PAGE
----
Is a Ventriculoperitoneal Shunt?
A ventriculoperitoneal (VP) shunt is a medical device that relieves
pressure on the brain caused by fluid accumulation.
VP shunting is a surgical procedure that primarily treats a
condition called hydrocephalus. This condition occurs when excess cerebrospinal
fluid (CSF) collects in the brain’s ventricles. CSF cushions your brain and
protects it from injury inside your skull. The fluid acts as a delivery system
for nutrients that your brain needs, and it also takes away waste products.
Normally, CSF flows through these ventricles to the base of the brain. The
fluid then bathes the brain and spinal cord before it’s reabsorbed into the
When this normal flow is disrupted, the buildup of fluid can
create harmful pressure on the brain’s tissues, which can damage the brain. Doctors
surgically place VP shunts inside one of the brain’s ventricles to divert fluid
away from the brain and restore normal flow and absorption of CSF.
Needs a VP Shunt?
People of any age can develop hydrocephalus and therefore require
a VP shunt. However, according to the Mayo
Clinic, hydrocephalus is more likely to occur in babies and older adults.
Institute for Neurological Disorders and Stroke (NINDS) estimates that one
to two of every 1,000 babies are born with hydrocephalus.
Excess fluid can build up around the brain for a number of
- overproduction of CSF
- poor absorption of CSF by the blood vessels
- blockages preventing fluid from flowing throughout
Blockages are the most common cause of hydrocephalus. Cysts,
tumors, or inflammation in the brain can impede the normal flow of CSF and create
an unsafe accumulation. Symptoms of hydrocephalus can include:
- large head size
- excessive sleepiness
- poor appetite
- cognitive delays or regression
- memory loss
- poor coordination
- impaired vision
Imaging tests can confirm the diagnosis of hydrocephalus.
Ultrasound, CT scans, and MRI scans allow doctors to view the cavities and
tissues within the brain. Testing will show if areas of the brain contain more
fluid than normal.
Doctors typically perform the placement of a VP shunt while
a patient is under general anesthesia. You’ll be asleep during the surgery and
won’t experience pain. The entire procedure takes about 90 minutes.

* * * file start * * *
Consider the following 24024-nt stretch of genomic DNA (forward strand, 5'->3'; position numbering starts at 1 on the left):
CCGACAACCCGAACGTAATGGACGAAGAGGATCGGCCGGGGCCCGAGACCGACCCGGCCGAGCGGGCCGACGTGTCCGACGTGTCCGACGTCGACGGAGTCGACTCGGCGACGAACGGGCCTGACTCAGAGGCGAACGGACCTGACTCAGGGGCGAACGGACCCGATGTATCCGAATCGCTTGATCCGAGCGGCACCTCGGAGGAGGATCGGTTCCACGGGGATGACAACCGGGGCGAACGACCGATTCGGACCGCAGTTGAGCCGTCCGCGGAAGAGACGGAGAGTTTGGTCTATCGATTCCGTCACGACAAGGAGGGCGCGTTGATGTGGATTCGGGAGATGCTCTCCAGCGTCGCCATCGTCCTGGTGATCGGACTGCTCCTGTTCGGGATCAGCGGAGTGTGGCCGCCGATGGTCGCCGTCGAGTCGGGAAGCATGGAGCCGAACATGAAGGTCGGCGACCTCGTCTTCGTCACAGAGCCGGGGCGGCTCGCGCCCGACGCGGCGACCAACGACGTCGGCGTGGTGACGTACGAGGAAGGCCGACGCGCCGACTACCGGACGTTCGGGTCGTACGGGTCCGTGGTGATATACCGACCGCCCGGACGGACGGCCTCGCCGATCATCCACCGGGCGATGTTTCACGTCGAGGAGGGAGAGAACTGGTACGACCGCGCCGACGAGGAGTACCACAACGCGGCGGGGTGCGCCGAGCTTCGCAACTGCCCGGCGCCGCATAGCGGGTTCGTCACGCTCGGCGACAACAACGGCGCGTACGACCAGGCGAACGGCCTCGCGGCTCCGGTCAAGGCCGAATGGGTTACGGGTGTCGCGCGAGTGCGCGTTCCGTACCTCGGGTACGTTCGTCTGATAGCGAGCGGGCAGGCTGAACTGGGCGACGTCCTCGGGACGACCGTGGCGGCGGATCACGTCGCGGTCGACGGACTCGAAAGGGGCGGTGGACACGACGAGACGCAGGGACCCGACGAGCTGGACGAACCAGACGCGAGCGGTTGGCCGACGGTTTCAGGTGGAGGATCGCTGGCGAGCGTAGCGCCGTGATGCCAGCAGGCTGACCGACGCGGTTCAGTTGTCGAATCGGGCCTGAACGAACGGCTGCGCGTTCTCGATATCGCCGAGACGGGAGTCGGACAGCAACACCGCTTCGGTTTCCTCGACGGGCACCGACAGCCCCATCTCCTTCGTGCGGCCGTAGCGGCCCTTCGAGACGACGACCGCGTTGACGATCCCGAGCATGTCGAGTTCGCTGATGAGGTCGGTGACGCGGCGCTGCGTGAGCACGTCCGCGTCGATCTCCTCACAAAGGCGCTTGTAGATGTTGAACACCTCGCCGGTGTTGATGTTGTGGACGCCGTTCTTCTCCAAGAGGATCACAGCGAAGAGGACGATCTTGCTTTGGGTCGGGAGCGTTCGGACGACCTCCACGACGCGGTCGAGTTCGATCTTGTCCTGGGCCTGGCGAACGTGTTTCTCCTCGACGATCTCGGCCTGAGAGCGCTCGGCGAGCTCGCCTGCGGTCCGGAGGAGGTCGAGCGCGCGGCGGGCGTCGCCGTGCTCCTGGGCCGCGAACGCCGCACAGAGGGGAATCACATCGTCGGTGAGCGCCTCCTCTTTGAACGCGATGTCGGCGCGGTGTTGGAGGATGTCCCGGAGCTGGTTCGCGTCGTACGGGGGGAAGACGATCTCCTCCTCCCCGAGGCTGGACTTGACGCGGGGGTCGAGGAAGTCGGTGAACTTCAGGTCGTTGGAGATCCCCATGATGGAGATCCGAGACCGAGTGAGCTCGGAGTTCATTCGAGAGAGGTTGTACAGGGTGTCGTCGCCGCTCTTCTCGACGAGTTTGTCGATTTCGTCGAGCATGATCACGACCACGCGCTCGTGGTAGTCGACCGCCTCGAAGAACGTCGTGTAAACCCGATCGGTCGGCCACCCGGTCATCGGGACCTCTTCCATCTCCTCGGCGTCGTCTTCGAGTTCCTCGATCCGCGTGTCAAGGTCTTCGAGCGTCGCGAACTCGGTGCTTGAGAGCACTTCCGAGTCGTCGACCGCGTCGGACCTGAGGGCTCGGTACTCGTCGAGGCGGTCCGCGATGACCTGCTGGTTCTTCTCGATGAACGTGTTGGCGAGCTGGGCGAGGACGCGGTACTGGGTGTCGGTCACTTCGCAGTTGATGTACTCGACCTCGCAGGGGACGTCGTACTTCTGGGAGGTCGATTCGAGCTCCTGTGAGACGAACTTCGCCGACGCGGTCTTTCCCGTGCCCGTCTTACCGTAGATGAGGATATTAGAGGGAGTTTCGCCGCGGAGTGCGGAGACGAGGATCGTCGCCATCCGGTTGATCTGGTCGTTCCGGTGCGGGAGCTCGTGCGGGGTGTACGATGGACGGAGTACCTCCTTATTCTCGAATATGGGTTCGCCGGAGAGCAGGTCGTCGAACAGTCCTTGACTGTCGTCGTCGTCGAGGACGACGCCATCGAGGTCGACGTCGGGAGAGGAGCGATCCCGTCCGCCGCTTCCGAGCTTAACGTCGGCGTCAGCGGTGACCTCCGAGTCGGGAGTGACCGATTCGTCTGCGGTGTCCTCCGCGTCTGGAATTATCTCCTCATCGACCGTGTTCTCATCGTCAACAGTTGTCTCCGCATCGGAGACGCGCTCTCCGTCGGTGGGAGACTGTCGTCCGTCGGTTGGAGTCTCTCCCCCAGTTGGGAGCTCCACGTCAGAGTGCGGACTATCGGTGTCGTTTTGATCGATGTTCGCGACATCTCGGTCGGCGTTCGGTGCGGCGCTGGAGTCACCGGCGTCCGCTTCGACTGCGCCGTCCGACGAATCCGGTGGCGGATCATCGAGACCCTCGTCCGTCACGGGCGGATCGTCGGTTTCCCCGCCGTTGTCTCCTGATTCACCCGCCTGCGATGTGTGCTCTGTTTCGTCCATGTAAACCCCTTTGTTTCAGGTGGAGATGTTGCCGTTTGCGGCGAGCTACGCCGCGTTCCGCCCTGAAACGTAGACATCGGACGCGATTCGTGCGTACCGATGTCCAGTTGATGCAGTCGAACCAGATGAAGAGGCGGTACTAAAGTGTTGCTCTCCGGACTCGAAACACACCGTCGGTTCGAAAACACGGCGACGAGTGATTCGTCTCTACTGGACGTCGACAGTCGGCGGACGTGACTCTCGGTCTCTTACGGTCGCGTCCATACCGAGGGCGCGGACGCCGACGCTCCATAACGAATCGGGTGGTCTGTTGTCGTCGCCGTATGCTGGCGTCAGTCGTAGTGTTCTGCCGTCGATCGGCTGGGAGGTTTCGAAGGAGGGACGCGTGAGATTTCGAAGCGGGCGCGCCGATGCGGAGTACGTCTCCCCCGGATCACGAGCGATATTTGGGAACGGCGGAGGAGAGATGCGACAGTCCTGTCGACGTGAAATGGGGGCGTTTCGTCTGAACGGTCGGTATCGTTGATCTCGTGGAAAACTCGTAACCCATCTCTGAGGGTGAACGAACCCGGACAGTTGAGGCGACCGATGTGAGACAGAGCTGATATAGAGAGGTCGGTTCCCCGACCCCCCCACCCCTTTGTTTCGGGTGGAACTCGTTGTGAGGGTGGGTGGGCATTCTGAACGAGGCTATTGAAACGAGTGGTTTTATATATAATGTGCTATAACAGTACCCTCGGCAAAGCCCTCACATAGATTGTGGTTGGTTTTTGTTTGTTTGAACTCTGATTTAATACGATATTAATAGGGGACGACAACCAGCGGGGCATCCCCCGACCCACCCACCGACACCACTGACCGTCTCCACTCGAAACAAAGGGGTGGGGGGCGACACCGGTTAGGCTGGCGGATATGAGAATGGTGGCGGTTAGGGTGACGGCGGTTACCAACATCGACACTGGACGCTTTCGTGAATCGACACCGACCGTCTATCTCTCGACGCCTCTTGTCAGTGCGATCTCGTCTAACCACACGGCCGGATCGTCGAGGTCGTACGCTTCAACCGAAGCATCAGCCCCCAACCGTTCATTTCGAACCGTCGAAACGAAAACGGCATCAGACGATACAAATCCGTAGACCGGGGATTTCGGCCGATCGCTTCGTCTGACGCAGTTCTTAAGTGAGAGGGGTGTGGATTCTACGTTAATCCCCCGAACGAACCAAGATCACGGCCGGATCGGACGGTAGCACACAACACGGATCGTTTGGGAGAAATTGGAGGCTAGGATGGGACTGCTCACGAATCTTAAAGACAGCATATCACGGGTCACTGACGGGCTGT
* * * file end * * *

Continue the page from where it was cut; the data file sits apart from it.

Speak to your medical care team about preoperative food and
drink restrictions. Older children and adults must fast for at least 8 hours
prior to surgery. Infants and toddlers may only need to stop eating baby
formula and solid foods 6 hours before surgery, but they can usually drink
water until 4 hours before the scheduled procedure. In all cases, these
instructions should be reviewed with your surgical team.
The surgical nurse will shave the area behind your ear in
preparation for shunting, as this is where they will place the catheter. Catheters
are thin, flexible tubes used to drain excess fluid. A surgeon will make a tiny
incision behind the ear and will also drill a small hole in the skull. They
will then thread one catheter into the brain through this opening. The other
catheter goes behind your ear and is subcutaneous, meaning it resides under the
skin. This tube travels down to your chest and abdomen, allowing excess CSF to
drain into the abdominal cavity, where your body absorbs it. Your surgeon will
attach a tiny pump to both catheters and place it under the skin behind your
ear. The pump will automatically activate to remove fluid when the pressure in
the skull increases. It may even be possible to program the pump, also called a
valve, to activate when the fluid increases to a certain volume.
Recovery from a VP shunt placement takes three to four days.
Most people can leave the hospital within seven days after the procedure.
During your hospitalization, the hospital staff will monitor
your heart rate and blood pressure frequently and your doctor will administer
preventive antibiotics. Your doctor will make sure the shunt is working
properly before you leave.
of VP Shunting
Placement of a shunt is a very safe procedure. However, complications
can occur during or after the procedure. Risks associated with any surgical
procedure include excessive bleeding and infection. You might also experience
adverse reactions to anesthesia, such as breathing difficulties, changes in
heart rate, or changes in blood pressure levels.
There are rare risks specific to VP shunting that can be
serious and potentially life-threatening if left untreated, including:
- infection in the shunt or brain
- blood clots
- bleeding in the brain
- damage to brain tissue
- swelling of the brain
Fever, headache, abdominal pain, fatigue, and a spike in
blood pressure levels can indicate an infection or a malfunction of the shunt.
Notify your doctor immediately if these signs and symptoms develop. According
to the University
of Chicago, infection is most common in the first few weeks after a shunt
Shunting is successful in reducing pressure in the brain in
most people. VP shunts are likely to require replacement after several years,
especially in small children. The average lifespan of an infant’s shunt is 2 years.
Adults and children over the age of 2 may not need a shunt replacement for 8 or
more years. Shunts systems require frequent monitoring and follow-up.
Complications that may occur with shunt systems include:
- mechanical failure
Malfunctions can lead to serious complications, such as
over- or under-draining of CSF. Over-draining occurs when CSF drains from
ventricles at a faster rate than it is produced. This can cause ventricles to
collapse, which may lead to headaches or hemorrhage inside the brain.
Under-draining allows CSF to accumulate on the brain and can cause symptoms of
hydrocephalus to return. Seek immediate medical attention if you experience
symptoms that indicate your shunt system isn’t working properly.